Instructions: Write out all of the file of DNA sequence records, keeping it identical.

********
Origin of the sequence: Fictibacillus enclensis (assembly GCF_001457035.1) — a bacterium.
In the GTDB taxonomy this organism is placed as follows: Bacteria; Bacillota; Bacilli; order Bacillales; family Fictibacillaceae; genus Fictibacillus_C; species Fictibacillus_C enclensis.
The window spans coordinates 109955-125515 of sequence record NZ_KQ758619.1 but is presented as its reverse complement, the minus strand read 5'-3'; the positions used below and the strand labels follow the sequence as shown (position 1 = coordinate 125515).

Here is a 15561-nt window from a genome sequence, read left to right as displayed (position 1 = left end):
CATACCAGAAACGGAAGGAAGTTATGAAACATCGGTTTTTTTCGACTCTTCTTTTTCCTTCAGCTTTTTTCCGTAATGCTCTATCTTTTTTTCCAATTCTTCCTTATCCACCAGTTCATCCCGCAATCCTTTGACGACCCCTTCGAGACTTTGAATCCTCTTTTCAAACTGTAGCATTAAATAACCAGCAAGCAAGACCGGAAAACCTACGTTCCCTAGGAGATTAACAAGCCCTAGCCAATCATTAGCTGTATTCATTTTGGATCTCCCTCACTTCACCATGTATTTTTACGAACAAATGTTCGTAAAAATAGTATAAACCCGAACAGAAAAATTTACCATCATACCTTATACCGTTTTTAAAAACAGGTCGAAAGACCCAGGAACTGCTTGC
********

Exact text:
Origin of the sequence: Fictibacillus enclensis (assembly GCF_001457035.1) — a bacterium.
In the GTDB taxonomy this organism is placed as follows: Bacteria; Bacillota; Bacilli; order Bacillales; family Fictibacillaceae; genus Fictibacillus_C; species Fictibacillus_C enclensis.
The window spans coordinates 109955-125515 of sequence record NZ_KQ758619.1 but is presented as its reverse complement, the minus strand read 5'-3'; the positions used below and the strand labels follow the sequence as shown (position 1 = coordinate 125515).

Here is a 15561-nt window from a genome sequence, read left to right as displayed (position 1 = left end):
CATACCAGAAACGGAAGGAAGTTATGAAACATCGGTTTTTTTCGACTCTTCTTTTTCCTTCAGCTTTTTTCCGTAATGCTCTATCTTTTTTTCCAATTCTTCCTTATCCACCAGTTCATCCCGCAATCCTTTGACGACCCCTTCGAGACTTTGAATCCTCTTTTCAAACTGTAGCATTAAATAACCAGCAAGCAAGACCGGAAAACCTACGTTCCCTAGGAGATTAACAAGCCCTAGCCAATCATTAGCTGTATTCATTTTGGATCTCCCTCACTTCACCATGTATTTTTACGAACAAATGTTCGTAAAAATAGTATAAACCCGAACAGAAAAATTTACCATCATACCTTATACCGTTTTTAAAAACAGGTCGAAAGACCCAGGAACTGCTTGC